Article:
John Muir’s theory won out in the end. Centuries of glacial activity carved the landscape into the cirques, moraines, horns and other Sierra Nevada-specific names for the cliffs and valleys of this region. Whitney stuck to his guns, however, championing his idea that “the bottom of the valley sank down” until his death in 1896, even as geological science advanced and more and more evidence was gathered to support the theory of glaciation. Muir is often painted as an innocent in the feud, the doe-eyed amateur or the kid from The Emperor’s New Clothes, but when he founded the famous conservation group Sierra Club in 1892 it was with a plagiarised seal — an almost exact replica of Whitney’s club, the California Geological Survey — and copied motto, Altiora peto — “I seek the highest places.”
To be fair, that’s a catchy motto. To be unfair, stealing the motto of a club that belongs to a very outspoken critic of yours is a very cheeky move. One wonders if Muir didn’t see Whitney as a cranky old grandpa and was just rubbing salt in the wound. In tribute, Mount Whitney is the last rock you climb, the cherry at the top of the John Muir Trail and the highest mountain in the lower 48 states of the US.
My girlfriend and I summited it at sunrise, having crashed early the night before so we could leave at midnight and finish the climb for 4am — just as the sun began to stretch its pink fingers across the sky. It was a freezing cold morning. A guy who we’d been hiking with dropped down on one knee and proposed to his girlfriend right there. My girlfriend took a picture of them. There’s a great photo of us, as well, wrapped in sleeping bags and jackets at the apex of Mount Whitney, grinning and punch-drunk from 17 days in the wilderness, still having fun yet looking forward to a pizza and a hotel room.
The hardest part about writing, as in any art, is that some things are just too big to capture. In the case of Muir and Whitney, the opposite seems to be true. The mountain captured them.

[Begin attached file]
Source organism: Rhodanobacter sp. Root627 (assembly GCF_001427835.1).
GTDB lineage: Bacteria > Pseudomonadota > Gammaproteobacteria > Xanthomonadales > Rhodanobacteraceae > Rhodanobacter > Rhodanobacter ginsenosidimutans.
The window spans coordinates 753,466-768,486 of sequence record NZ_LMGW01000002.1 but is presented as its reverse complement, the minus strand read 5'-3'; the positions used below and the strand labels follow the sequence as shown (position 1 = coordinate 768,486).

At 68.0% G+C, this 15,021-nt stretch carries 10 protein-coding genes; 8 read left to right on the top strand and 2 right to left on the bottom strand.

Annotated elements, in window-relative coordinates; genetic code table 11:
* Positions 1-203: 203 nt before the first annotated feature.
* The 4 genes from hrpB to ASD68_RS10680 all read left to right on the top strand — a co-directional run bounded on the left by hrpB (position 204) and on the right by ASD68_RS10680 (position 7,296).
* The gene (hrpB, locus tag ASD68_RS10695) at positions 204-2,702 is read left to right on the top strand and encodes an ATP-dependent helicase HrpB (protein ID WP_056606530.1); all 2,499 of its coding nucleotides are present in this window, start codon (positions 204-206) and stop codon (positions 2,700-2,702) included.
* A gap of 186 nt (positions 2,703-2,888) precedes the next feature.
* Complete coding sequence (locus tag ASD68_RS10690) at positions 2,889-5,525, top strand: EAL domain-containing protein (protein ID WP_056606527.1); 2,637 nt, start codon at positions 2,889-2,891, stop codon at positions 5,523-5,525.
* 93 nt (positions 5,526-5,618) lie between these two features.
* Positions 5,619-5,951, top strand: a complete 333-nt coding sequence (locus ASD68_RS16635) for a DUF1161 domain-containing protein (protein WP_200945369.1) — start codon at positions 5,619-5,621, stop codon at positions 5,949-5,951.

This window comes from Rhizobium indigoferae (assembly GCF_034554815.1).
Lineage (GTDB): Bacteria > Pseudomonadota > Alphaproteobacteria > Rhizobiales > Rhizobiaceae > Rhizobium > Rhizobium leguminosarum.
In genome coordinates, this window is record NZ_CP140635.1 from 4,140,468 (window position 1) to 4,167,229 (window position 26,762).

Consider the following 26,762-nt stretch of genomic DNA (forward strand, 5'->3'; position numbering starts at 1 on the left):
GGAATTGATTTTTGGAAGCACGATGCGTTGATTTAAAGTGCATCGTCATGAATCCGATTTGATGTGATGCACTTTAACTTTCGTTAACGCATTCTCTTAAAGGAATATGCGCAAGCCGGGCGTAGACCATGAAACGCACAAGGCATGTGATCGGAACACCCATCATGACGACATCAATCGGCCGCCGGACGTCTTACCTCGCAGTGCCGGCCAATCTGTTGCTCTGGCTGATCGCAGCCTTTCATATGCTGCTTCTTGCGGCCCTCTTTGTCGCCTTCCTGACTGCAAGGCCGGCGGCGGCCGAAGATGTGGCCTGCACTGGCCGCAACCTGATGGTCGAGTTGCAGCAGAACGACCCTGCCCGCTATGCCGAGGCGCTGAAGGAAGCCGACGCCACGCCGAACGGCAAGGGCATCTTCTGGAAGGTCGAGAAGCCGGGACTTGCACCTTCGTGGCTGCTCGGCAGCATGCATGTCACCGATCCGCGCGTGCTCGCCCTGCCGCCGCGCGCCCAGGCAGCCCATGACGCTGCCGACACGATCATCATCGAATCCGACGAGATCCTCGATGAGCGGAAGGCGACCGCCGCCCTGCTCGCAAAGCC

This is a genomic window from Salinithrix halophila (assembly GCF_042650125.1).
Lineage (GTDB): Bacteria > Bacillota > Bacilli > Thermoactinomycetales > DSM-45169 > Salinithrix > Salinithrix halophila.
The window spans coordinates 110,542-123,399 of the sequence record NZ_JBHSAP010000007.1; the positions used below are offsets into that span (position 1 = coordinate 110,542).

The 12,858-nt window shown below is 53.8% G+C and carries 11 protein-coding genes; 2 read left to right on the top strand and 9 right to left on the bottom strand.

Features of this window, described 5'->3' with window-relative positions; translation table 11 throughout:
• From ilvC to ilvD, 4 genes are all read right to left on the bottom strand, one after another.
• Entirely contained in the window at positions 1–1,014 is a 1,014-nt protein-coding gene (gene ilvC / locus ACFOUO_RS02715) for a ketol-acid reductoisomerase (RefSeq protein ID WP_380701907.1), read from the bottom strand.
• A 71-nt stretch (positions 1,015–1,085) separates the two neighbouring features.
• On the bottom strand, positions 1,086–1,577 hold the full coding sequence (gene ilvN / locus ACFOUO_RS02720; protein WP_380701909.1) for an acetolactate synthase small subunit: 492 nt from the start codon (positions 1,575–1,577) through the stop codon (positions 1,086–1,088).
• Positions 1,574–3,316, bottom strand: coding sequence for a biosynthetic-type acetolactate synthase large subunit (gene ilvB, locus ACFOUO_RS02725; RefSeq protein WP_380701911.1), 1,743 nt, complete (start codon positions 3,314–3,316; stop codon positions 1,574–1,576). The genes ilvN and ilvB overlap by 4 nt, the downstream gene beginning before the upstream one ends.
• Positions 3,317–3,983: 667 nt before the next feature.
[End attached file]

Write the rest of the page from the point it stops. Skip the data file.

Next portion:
“As long as I live,” wrote Muir, “I’ll hear waterfalls and birds and winds sing. I’ll interpret the rocks, learn the language of flood, storm and the avalanche. I’ll acquaint myself with the glaciers and wild gardens and get as near the heart of the world as I can.”
Trekking down Mount Whitney was no small feat — a 1,500m descent that took several hours. We ran out of water at some point and just kept walking, hot and thirsty. I’d accidentally left a bag of snacks my girlfriend had prepared at the top of the mountain, so this last leg of the hike was clouded by hunger, thirst and an uncomfortable silence.
It was our first fight in months. Two walls of granite hung on either side of the canyon as if suspended midair, and the trail descended in a sandy 75-degree slope. Although I’d been on a daily regimen of Ibuprofen and other native medicines, pretty much every part of my body was either sore, swollen or otherwise damaged. I stopped and turned. “I’m sorry about the snacks,” I said.
I thought about the “unspeakable, stupendous grandeur” all around us — all that we’d hiked over and yomped down, the beauty we’d been submersed in for nearly three weeks. The sunlight caught her hair in a way that looked as if she was wearing a halo. I looped a finger through one of her belt loops and pulled her close. She was sweaty, unshaven, unbathed and absolutely, fantastically beautiful.
“Come on,” she said, “or we’ll never make it down.”
We hitched a ride from the base of Mount Whitney to the town of Lone Pine, California, and got some pizza, a hotel room and a case of Sierra Nevada IPA. Within a few days I was partying with friends in Palo Alto, with only a few telltale scars to suggest I’d spent the last two-and-a-half weeks of my summer vacation in the wilderness. Muir once said that the Sierras leave an imprint, that nature “flow[s] into you as sunshine flows into trees”.
It’s a sweet thought — that some fundamental part of me bonded with some fundamental part of nature — but Muir was a hopeless romantic whose letters, frankly, start to sound a bit insane when he writes to Ralph Waldo Emerson about being baptised in “holy mountain light” and sleeping “in a crease of the bark of a sequoia”. They are some lovely mountains, though.
The John Muir Trail is in California and runs through Yosemite National Park, the Ansel Adams Wilderness, Sequoia National Park and the King’s Canyon National Park. It starts in Yosemite Valley and finishes in Mount Whitney. The closest major city is San Francisco. For more information go to johnmuirtrail.org.